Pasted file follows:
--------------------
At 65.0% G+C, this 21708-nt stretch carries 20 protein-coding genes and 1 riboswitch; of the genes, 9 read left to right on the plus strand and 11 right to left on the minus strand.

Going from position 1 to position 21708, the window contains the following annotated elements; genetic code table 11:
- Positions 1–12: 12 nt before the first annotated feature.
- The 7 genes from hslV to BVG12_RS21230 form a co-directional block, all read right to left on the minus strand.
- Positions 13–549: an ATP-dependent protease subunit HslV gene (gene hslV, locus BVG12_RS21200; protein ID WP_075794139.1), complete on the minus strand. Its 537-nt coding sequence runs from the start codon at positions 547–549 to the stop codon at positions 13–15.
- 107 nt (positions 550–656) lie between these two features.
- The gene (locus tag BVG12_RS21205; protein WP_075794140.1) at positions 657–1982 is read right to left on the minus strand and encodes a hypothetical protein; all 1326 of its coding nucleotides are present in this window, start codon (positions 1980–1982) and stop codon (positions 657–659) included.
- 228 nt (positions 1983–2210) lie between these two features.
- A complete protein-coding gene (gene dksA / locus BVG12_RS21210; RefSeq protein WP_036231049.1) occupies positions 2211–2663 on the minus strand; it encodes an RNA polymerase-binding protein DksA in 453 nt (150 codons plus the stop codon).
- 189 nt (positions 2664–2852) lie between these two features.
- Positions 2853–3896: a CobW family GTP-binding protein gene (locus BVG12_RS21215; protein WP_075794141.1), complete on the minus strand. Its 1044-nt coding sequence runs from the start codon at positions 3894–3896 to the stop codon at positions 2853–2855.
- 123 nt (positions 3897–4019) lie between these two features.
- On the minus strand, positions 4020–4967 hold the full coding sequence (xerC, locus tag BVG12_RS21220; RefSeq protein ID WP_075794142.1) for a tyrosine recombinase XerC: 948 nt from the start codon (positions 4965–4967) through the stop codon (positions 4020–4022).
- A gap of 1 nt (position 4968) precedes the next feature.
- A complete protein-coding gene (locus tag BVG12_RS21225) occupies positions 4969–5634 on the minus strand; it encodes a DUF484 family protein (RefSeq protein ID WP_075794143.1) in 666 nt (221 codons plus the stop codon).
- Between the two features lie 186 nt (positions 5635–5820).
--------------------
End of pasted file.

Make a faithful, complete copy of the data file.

At 65.0% G+C, this 21708-nt stretch carries 20 protein-coding genes and 1 riboswitch; of the genes, 9 read left to right on the plus strand and 11 right to left on the minus strand.

Going from position 1 to position 21708, the window contains the following annotated elements; genetic code table 11:
- Positions 1–12: 12 nt before the first annotated feature.
- The 7 genes from hslV to BVG12_RS21230 form a co-directional block, all read right to left on the minus strand.
- Positions 13–549: an ATP-dependent protease subunit HslV gene (gene hslV, locus BVG12_RS21200; protein ID WP_075794139.1), complete on the minus strand. Its 537-nt coding sequence runs from the start codon at positions 547–549 to the stop codon at positions 13–15.
- 107 nt (positions 550–656) lie between these two features.
- The gene (locus tag BVG12_RS21205; protein WP_075794140.1) at positions 657–1982 is read right to left on the minus strand and encodes a hypothetical protein; all 1326 of its coding nucleotides are present in this window, start codon (positions 1980–1982) and stop codon (positions 657–659) included.
- 228 nt (positions 1983–2210) lie between these two features.
- A complete protein-coding gene (gene dksA / locus BVG12_RS21210; RefSeq protein WP_036231049.1) occupies positions 2211–2663 on the minus strand; it encodes an RNA polymerase-binding protein DksA in 453 nt (150 codons plus the stop codon).
- 189 nt (positions 2664–2852) lie between these two features.
- Positions 2853–3896: a CobW family GTP-binding protein gene (locus BVG12_RS21215; protein WP_075794141.1), complete on the minus strand. Its 1044-nt coding sequence runs from the start codon at positions 3894–3896 to the stop codon at positions 2853–2855.
- 123 nt (positions 3897–4019) lie between these two features.
- On the minus strand, positions 4020–4967 hold the full coding sequence (xerC, locus tag BVG12_RS21220; RefSeq protein ID WP_075794142.1) for a tyrosine recombinase XerC: 948 nt from the start codon (positions 4965–4967) through the stop codon (positions 4020–4022).
- A gap of 1 nt (position 4968) precedes the next feature.
- A complete protein-coding gene (locus tag BVG12_RS21225) occupies positions 4969–5634 on the minus strand; it encodes a DUF484 family protein (RefSeq protein ID WP_075794143.1) in 666 nt (221 codons plus the stop codon).
- Between the two features lie 186 nt (positions 5635–5820).